More than a quarter of business intelligence projects are "very successful," but use of BI software is stuck at 25% of potential users.
If you believe some of the sensationalized headlines, business intelligence (BI) is a failure. Heck, you could probably blame the weak economy on BI! After all, with so much good data, how is it that we can still make so many bad decisions?
In reality, though, very few BI projects fail, according to the BI Scorecard 2011 Successful BI Survey. The survey was completed in June, and more than 600 BI users, directors, administrators, and consultants participated. Just over a quarter of respondents (26%) reported that their BI deployment is very successful, and in a separate question, 34% said their projects are making a "significant" business impact. The majority of BI projects, however, are stuck in the middle, not quite realizing the full potential of improved revenues, exceptional customer service, and increased operating efficiency.
On the bright side, success rates and impact have improved compared to the results reported in our 2009 survey. If I look at the challenges, though, adoption has been stubbornly flat at 25% of employees. That means that many business users who make decisions lack the tools to make them on facts, relying instead on static spreadmarts or gut feel. I thought for sure 2011 would be the break out year for pervasive BI, in part driven by more engaging, easier to use tools, lower costs, easier deployments, and of course, the iPad. I was wrong. Should I hold my breath for next year?
More successful companies do report higher BI adoption rates, so maybe adoption is a lagging indicator. Companies continue to cite untapped potential, and BI spending shows signs of improvement. But one of the biggest challenges is in constrained resources. There is more demand for BI than IT can satisfy, yet IT is slow to transition from data gatekeeper to BI enabler. In some cases it's the business people who would rather fall back on the ease of a prebuilt report, ideally landing on their desk or in their email inbox. Old habits die slowly.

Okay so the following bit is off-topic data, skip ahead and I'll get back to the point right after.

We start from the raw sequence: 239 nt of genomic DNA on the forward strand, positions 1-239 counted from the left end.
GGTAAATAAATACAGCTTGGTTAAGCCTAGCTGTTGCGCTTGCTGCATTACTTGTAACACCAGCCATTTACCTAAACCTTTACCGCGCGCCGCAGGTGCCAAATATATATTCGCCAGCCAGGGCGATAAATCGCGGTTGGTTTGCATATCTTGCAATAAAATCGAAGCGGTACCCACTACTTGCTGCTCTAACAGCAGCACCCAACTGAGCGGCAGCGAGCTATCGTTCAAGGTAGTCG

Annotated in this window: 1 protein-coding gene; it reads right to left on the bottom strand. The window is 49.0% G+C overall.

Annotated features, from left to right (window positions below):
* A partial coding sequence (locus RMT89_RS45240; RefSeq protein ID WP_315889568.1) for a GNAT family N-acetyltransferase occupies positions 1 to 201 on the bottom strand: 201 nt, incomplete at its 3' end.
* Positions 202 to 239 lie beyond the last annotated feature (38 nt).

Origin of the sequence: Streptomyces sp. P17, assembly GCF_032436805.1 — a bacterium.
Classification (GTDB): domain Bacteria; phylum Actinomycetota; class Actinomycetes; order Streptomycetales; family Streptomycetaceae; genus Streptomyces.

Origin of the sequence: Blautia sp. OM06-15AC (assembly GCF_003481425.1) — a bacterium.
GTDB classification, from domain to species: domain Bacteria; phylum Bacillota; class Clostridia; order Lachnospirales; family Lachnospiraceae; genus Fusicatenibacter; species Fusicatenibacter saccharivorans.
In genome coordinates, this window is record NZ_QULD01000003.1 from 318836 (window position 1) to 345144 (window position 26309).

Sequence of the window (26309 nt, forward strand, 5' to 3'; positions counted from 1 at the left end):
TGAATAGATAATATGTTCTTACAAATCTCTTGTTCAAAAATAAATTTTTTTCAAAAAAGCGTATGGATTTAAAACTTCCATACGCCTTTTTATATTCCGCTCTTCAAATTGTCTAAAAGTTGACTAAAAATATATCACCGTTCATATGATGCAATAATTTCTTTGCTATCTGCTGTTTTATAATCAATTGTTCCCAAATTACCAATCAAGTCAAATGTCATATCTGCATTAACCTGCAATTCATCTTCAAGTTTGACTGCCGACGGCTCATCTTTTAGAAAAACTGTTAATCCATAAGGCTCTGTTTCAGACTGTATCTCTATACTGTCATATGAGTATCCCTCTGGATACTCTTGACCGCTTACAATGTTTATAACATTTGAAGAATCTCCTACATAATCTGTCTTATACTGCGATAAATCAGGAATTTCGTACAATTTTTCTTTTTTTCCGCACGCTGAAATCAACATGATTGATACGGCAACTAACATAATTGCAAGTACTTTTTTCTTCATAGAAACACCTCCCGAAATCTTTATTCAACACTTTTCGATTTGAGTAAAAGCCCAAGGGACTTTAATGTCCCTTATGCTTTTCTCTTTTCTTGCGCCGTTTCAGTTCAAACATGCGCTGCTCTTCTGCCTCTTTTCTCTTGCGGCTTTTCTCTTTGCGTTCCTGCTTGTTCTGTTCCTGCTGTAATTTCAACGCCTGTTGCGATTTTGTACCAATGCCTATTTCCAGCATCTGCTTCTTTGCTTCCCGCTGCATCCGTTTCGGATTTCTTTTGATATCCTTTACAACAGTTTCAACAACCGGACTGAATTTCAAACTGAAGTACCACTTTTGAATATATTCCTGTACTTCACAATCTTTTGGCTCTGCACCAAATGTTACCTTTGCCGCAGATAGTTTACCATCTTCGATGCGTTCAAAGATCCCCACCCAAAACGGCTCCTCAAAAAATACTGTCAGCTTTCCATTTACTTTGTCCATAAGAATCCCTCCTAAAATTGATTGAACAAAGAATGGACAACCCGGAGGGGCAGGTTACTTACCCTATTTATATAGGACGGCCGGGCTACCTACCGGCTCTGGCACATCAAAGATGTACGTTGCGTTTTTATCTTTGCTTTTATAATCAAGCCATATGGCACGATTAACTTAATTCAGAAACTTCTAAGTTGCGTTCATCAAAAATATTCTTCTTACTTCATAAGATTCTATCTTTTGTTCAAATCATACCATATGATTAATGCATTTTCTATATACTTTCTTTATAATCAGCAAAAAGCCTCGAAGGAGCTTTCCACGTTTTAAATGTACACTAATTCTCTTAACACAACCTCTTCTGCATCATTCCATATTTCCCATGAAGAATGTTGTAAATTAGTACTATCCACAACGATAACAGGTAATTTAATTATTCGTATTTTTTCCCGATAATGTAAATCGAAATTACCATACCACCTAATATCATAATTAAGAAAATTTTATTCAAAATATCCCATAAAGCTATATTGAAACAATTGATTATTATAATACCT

Companies that have given business users a bigger role in BI -- one more aligned with the goals of the business -- report a higher rate of success in BI contributing to business performance.
Among the myriad tools that help provide self-service BI, dashboards have shown the most rapid adoption, now ranked second (after business query) as the most successfully deployed BI module.
When BI Scorecard first starting surveying companies on how they manage their BI tool portfolio, only a few had a predominant BI technology standard. Today 69% of companies have BI standards, either across the enterprise (54%) or by department or line of business (15%). Standardization, though, should never be viewed as a one-size-fits-all approach. It's about managing those investments to lower support costs and keep people focused on deriving insights, not the fancy bells and whistles of BI.
A sizeable portion of customers plan to increase their spending with current BI standard vendors, and a majority plan to increase the number of users. However, this year's survey shows shifts in the vendors customers prefer to standardize on. The survey results also dispel the notion that up-and-coming vendors, like Tableau and QlikTech, are only for small and midsize businesses or departments of larger companies.
As with previous Successful BI surveys, this is not research that is vendor sponsored, so we ask detailed questions on tool usage and satisfaction with full objectivity. The table of contents and executive summary can be previewed here.
Cindi Howson is the founder of BI Scorecard , an independent analyst firm that advises companies on BI tool strategies and offers in-depth business intelligence product reviews.
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